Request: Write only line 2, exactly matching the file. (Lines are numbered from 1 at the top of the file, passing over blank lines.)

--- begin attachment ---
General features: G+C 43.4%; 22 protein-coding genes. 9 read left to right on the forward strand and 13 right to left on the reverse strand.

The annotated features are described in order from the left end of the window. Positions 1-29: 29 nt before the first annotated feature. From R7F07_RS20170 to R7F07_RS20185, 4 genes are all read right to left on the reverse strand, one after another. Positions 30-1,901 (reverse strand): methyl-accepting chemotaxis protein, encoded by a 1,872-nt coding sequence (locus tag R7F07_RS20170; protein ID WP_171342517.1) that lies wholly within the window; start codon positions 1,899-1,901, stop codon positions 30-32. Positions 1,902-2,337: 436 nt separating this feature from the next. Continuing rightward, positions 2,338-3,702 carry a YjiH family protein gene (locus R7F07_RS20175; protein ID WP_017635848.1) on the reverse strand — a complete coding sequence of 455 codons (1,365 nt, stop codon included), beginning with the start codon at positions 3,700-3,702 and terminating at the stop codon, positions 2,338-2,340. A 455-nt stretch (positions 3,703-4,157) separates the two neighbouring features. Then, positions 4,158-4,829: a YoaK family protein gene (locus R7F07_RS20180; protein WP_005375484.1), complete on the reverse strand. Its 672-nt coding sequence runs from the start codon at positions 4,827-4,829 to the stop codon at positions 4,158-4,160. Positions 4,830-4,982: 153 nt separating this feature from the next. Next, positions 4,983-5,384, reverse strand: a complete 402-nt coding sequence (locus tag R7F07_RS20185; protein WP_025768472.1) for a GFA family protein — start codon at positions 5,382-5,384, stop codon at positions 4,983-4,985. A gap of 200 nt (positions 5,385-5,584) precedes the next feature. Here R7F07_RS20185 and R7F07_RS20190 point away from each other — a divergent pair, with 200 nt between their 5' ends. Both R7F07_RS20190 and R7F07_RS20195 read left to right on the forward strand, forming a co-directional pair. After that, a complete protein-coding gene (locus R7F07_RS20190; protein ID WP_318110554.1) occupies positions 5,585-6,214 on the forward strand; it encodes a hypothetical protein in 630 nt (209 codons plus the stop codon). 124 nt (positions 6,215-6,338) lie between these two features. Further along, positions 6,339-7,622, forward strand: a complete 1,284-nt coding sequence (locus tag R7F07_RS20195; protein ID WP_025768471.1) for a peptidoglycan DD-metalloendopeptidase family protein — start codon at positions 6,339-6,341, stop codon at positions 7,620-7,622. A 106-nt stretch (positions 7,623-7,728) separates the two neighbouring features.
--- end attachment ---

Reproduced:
The annotated features are described in order from the left end of the window. Positions 1-29: 29 nt before the first annotated feature. From R7F07_RS20170 to R7F07_RS20185, 4 genes are all read right to left on the reverse strand, one after another. Positions 30-1,901 (reverse strand): methyl-accepting chemotaxis protein, encoded by a 1,872-nt coding sequence (locus tag R7F07_RS20170; protein ID WP_171342517.1) that lies wholly within the window; start codon positions 1,899-1,901, stop codon positions 30-32. Positions 1,902-2,337: 436 nt separating this feature from the next. Continuing rightward, positions 2,338-3,702 carry a YjiH family protein gene (locus R7F07_RS20175; protein ID WP_017635848.1) on the reverse strand — a complete coding sequence of 455 codons (1,365 nt, stop codon included), beginning with the start codon at positions 3,700-3,702 and terminating at the stop codon, positions 2,338-2,340. A 455-nt stretch (positions 3,703-4,157) separates the two neighbouring features. Then, positions 4,158-4,829: a YoaK family protein gene (locus R7F07_RS20180; protein WP_005375484.1), complete on the reverse strand. Its 672-nt coding sequence runs from the start codon at positions 4,827-4,829 to the stop codon at positions 4,158-4,160. Positions 4,830-4,982: 153 nt separating this feature from the next. Next, positions 4,983-5,384, reverse strand: a complete 402-nt coding sequence (locus tag R7F07_RS20185; protein WP_025768472.1) for a GFA family protein — start codon at positions 5,382-5,384, stop codon at positions 4,983-4,985. A gap of 200 nt (positions 5,385-5,584) precedes the next feature. Here R7F07_RS20185 and R7F07_RS20190 point away from each other — a divergent pair, with 200 nt between their 5' ends. Both R7F07_RS20190 and R7F07_RS20195 read left to right on the forward strand, forming a co-directional pair. After that, a complete protein-coding gene (locus R7F07_RS20190; protein ID WP_318110554.1) occupies positions 5,585-6,214 on the forward strand; it encodes a hypothetical protein in 630 nt (209 codons plus the stop codon). 124 nt (positions 6,215-6,338) lie between these two features. Further along, positions 6,339-7,622, forward strand: a complete 1,284-nt coding sequence (locus tag R7F07_RS20195; protein ID WP_025768471.1) for a peptidoglycan DD-metalloendopeptidase family protein — start codon at positions 6,339-6,341, stop codon at positions 7,620-7,622. A 106-nt stretch (positions 7,623-7,728) separates the two neighbouring features.